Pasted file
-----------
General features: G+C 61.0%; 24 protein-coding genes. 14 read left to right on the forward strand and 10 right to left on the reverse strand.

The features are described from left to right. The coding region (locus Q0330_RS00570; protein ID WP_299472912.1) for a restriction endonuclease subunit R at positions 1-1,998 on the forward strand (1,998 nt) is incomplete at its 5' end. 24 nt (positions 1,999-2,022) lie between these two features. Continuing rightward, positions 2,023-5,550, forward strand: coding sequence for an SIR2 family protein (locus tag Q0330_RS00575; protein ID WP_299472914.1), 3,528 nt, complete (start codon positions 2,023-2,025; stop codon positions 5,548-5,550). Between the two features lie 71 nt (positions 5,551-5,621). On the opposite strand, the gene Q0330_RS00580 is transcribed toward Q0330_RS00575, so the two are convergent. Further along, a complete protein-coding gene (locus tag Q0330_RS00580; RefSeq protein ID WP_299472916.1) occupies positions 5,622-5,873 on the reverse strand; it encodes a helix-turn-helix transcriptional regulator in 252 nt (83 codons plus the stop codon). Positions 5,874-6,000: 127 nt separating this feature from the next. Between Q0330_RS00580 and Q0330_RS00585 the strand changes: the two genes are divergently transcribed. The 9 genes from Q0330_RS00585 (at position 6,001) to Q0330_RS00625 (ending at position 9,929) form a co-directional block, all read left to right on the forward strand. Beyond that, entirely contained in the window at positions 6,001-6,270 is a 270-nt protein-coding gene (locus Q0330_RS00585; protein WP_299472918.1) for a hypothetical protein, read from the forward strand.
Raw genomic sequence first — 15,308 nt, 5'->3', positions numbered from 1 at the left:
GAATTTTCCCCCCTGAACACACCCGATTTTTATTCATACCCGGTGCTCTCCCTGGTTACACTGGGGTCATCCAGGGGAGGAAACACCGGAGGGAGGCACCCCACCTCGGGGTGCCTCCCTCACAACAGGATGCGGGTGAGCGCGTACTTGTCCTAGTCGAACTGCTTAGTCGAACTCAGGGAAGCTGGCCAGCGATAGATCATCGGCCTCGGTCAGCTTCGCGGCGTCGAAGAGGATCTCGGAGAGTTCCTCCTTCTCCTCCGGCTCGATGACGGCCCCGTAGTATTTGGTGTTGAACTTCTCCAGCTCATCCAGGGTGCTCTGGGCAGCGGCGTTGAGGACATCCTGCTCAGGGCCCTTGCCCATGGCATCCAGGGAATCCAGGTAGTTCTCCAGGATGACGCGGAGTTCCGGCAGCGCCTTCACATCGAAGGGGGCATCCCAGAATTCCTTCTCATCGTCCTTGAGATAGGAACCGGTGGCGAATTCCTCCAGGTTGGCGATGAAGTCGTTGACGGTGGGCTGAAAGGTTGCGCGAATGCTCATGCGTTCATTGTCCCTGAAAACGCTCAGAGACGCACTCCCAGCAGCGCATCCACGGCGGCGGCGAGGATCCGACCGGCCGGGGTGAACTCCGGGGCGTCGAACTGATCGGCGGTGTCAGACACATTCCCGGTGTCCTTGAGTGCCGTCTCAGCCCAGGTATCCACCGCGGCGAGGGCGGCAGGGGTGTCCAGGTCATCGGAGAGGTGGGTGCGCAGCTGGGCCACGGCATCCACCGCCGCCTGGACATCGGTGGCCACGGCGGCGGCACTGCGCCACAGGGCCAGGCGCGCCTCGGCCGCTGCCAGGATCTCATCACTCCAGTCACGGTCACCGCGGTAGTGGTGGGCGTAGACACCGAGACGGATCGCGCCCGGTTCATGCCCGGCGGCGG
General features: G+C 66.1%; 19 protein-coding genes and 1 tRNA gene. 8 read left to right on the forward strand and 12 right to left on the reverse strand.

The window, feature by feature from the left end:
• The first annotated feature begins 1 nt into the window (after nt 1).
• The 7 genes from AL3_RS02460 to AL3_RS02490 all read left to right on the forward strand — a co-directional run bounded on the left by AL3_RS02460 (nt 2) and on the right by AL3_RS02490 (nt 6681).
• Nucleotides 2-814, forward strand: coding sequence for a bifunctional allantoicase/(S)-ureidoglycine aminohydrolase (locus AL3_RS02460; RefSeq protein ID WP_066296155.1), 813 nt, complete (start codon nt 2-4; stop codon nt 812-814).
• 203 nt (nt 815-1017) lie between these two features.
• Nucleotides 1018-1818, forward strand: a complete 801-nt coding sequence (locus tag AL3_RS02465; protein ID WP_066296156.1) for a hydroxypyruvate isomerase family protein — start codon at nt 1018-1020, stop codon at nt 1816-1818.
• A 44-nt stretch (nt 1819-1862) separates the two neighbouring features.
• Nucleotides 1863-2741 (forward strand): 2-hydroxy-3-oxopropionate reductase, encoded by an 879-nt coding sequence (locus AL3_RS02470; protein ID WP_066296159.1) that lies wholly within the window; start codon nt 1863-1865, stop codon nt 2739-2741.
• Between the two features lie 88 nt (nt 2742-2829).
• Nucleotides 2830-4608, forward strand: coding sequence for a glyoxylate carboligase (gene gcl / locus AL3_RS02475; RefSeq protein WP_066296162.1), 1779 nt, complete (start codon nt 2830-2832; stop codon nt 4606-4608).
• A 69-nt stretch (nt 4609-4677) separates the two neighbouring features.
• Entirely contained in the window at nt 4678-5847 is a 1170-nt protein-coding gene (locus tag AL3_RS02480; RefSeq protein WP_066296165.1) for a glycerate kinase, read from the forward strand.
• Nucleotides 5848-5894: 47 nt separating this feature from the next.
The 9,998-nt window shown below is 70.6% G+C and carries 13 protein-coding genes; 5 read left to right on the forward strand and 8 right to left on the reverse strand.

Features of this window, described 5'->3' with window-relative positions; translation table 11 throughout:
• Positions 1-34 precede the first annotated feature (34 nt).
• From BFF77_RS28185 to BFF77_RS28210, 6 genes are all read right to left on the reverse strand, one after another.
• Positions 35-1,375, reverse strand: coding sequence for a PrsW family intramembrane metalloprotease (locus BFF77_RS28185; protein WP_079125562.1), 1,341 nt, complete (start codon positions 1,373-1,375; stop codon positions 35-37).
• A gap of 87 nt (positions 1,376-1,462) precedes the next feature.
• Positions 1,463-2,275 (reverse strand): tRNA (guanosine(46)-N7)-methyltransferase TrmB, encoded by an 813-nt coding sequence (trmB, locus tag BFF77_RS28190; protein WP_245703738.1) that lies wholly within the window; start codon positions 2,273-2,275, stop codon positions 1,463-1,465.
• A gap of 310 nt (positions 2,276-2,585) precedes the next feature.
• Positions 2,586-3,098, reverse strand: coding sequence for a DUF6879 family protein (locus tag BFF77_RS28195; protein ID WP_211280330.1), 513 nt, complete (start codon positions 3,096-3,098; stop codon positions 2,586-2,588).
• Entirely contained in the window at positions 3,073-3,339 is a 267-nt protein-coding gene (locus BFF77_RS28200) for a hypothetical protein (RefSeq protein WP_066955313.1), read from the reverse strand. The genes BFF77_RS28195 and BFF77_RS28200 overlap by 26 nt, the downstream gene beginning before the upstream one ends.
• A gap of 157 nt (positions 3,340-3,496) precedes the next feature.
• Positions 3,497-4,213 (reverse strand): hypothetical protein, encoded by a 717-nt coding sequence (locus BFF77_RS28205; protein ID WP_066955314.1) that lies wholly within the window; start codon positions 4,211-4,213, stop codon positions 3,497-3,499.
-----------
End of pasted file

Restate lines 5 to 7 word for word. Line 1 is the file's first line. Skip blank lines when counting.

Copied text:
General features: G+C 66.1%; 19 protein-coding genes and 1 tRNA gene. 8 read left to right on the forward strand and 12 right to left on the reverse strand.

The window, feature by feature from the left end:
• The first annotated feature begins 1 nt into the window (after nt 1).